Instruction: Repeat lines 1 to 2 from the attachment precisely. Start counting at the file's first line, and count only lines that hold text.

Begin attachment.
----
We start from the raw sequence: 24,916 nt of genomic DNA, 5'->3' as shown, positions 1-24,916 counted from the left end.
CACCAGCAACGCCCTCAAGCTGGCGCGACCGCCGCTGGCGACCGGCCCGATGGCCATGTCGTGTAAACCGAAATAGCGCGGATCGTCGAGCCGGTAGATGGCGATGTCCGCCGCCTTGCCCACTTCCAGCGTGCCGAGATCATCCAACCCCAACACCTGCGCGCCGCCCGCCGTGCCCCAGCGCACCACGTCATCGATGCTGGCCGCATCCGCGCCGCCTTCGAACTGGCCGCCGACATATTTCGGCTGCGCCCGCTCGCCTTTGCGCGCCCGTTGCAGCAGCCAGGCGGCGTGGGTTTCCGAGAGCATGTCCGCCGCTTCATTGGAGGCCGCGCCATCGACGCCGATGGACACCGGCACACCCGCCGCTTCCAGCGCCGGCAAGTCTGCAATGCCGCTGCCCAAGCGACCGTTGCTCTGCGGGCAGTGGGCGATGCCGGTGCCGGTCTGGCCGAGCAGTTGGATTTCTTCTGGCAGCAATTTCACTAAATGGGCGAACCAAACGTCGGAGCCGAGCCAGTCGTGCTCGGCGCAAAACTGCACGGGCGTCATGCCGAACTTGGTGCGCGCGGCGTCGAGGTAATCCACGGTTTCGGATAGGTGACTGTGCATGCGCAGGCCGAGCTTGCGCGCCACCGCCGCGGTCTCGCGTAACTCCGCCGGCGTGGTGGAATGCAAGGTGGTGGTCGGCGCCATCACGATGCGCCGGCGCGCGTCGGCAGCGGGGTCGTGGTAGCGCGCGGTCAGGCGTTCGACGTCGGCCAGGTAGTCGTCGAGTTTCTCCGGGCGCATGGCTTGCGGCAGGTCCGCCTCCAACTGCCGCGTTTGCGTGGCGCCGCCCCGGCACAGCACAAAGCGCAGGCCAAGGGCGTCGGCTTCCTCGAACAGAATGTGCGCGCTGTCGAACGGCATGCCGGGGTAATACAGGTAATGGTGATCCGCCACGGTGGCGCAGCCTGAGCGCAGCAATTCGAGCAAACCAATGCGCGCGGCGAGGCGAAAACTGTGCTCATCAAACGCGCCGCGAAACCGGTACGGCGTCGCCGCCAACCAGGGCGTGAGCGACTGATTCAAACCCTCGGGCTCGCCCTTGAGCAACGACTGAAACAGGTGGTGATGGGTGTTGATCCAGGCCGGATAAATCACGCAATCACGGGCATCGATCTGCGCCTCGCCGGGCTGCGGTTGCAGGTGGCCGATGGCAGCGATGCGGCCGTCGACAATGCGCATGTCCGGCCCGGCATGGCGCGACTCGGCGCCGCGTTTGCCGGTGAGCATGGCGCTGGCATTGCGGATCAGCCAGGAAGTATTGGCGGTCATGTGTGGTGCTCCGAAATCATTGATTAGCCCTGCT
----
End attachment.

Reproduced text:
We start from the raw sequence: 24,916 nt of genomic DNA, 5'->3' as shown, positions 1-24,916 counted from the left end.
CACCAGCAACGCCCTCAAGCTGGCGCGACCGCCGCTGGCGACCGGCCCGATGGCCATGTCGTGTAAACCGAAATAGCGCGGATCGTCGAGCCGGTAGATGGCGATGTCCGCCGCCTTGCCCACTTCCAGCGTGCCGAGATCATCCAACCCCAACACCTGCGCGCCGCCCGCCGTGCCCCAGCGCACCACGTCATCGATGCTGGCCGCATCCGCGCCGCCTTCGAACTGGCCGCCGACATATTTCGGCTGCGCCCGCTCGCCTTTGCGCGCCCGTTGCAGCAGCCAGGCGGCGTGGGTTTCCGAGAGCATGTCCGCCGCTTCATTGGAGGCCGCGCCATCGACGCCGATGGACACCGGCACACCCGCCGCTTCCAGCGCCGGCAAGTCTGCAATGCCGCTGCCCAAGCGACCGTTGCTCTGCGGGCAGTGGGCGATGCCGGTGCCGGTCTGGCCGAGCAGTTGGATTTCTTCTGGCAGCAATTTCACTAAATGGGCGAACCAAACGTCGGAGCCGAGCCAGTCGTGCTCGGCGCAAAACTGCACGGGCGTCATGCCGAACTTGGTGCGCGCGGCGTCGAGGTAATCCACGGTTTCGGATAGGTGACTGTGCATGCGCAGGCCGAGCTTGCGCGCCACCGCCGCGGTCTCGCGTAACTCCGCCGGCGTGGTGGAATGCAAGGTGGTGGTCGGCGCCATCACGATGCGCCGGCGCGCGTCGGCAGCGGGGTCGTGGTAGCGCGCGGTCAGGCGTTCGACGTCGGCCAGGTAGTCGTCGAGTTTCTCCGGGCGCATGGCTTGCGGCAGGTCCGCCTCCAACTGCCGCGTTTGCGTGGCGCCGCCCCGGCACAGCACAAAGCGCAGGCCAAGGGCGTCGGCTTCCTCGAACAGAATGTGCGCGCTGTCGAACGGCATGCCGGGGTAATACAGGTAATGGTGATCCGCCACGGTGGCGCAGCCTGAGCGCAGCAATTCGAGCAAACCAATGCGCGCGGCGAGGCGAAAACTGTGCTCATCAAACGCGCCGCGAAACCGGTACGGCGTCGCCGCCAACCAGGGCGTGAGCGACTGATTCAAACCCTCGGGCTCGCCCTTGAGCAACGACTGAAACAGGTGGTGATGGGTGTTGATCCAGGCCGGATAAATCACGCAATCACGGGCATCGATCTGCGCCTCGCCGGGCTGCGGTTGCAGGTGGCCGATGGCAGCGATGCGGCCGTCGACAATGCGCATGTCCGGCCCGGCATGGCGCGACTCGGCGCCGCGTTTGCCGGTGAGCATGGCGCTGGCATTGCGGATCAGCCAGGAAGTATTGGCGGTCATGTGTGGTGCTCCGAAATCATTGATTAGCCCTGCT